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I've done a clean install & am in the process of putting everything back on (well, the stuff i want anyway).

When i did a clean install, i had the option of deleting the partition which holds the Lenovo recovery. It's about 15GB i think (laptop is turned off, so i'm guessing) & the total capacity of the HDD is 500GB.

I didn't know whether it'd be safe to delete this partition or not, so i left it. This post is just me asking whether you guys would now delete this?

Just to note: I've made the recovery CDs & DVDs & tested them out - they work. I also noticed there's an option to instead of making 3 recovery DVDs, putting the data to a USB memory stick - so i've ordered a 16GB one to do this with as i guess it'd be quicker. I don't know if i'd be able to do this though if i was to fully delete that partition.

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The recovery partition is usually literally for that, for recovering your computer back to the original state. - Pretty much the same as the disc you've created.

Keep it if you want the option to restore from that partition, if you want to restore from your dvd recovery disc then you may remove it.

(I'd remove it personally for the extra 15gb if it were me)

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I agree with ashpowell. I ALWAYS remove the OEM recovery partition when I format a computer. So long as you have an installation disc available that you can use to reinstall your OS if necessary, its redundant at best. I never even bother creating the recovery discs as you did, but I suppose that it doesn't hurt to have a backup.

If the partition is at the beginning of your hard disk, like most OEM recovery partitions I've seen, its probably a bad idea to boot into GParted (or another partitioning program) to remove it and expand your primary partition at this point unless you are prepared to reinstall Windows again. Windows will often place the bootloader on the first usable partition on the disk, which is usually the recovery partition when it exists. If you delete the partition, the bootsector won't be able to find the bootloader, which then, obviously, can't boot Windows. Even if the bootloader is on your primary Windows partition, you will still prevent the bootsector from finding the bootloader if you expand the primary partition into the free space at the beginning of the disk created by deleting the recovery partition. It is possible to reinstall the bootsector/bootloader using your Windows installation disc after such an operation, but its tricky (and, honestly, probably beyond your skill level at the moment).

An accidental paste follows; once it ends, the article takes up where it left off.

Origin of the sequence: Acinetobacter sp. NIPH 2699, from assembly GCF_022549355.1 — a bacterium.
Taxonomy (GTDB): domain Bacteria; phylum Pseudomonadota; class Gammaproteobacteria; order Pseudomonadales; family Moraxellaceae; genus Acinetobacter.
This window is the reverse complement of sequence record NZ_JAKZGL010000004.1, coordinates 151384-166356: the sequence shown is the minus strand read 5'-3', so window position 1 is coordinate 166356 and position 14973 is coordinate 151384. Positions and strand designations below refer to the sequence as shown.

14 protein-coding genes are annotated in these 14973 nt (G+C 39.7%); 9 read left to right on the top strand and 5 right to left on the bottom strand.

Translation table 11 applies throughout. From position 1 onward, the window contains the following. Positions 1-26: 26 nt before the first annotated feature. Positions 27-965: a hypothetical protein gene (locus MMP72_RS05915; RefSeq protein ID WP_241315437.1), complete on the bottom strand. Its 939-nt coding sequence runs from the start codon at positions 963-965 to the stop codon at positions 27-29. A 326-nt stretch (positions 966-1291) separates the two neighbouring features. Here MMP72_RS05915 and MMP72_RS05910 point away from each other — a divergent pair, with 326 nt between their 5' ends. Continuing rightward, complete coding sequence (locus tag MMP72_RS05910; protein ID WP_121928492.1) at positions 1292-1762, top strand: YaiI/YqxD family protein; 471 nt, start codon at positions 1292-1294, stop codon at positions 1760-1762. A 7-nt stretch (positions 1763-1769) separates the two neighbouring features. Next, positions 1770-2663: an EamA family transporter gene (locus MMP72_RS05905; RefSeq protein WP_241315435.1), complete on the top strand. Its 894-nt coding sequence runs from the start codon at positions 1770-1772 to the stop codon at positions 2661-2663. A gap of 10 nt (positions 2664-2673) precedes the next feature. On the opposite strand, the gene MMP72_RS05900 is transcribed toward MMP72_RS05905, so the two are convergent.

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So how would you delete that partition & then merge the created 15GB with the OS partition?

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I would boot from a GParted Live disc, use GParted to delete the recovery partition and expand the primary partition into the free space, and use bootsect from my Windows 7 installation disc to reinstall the bootsector. In most cases, though, it would probably be easier to just reinstall Windows and repartition from the Windows installer.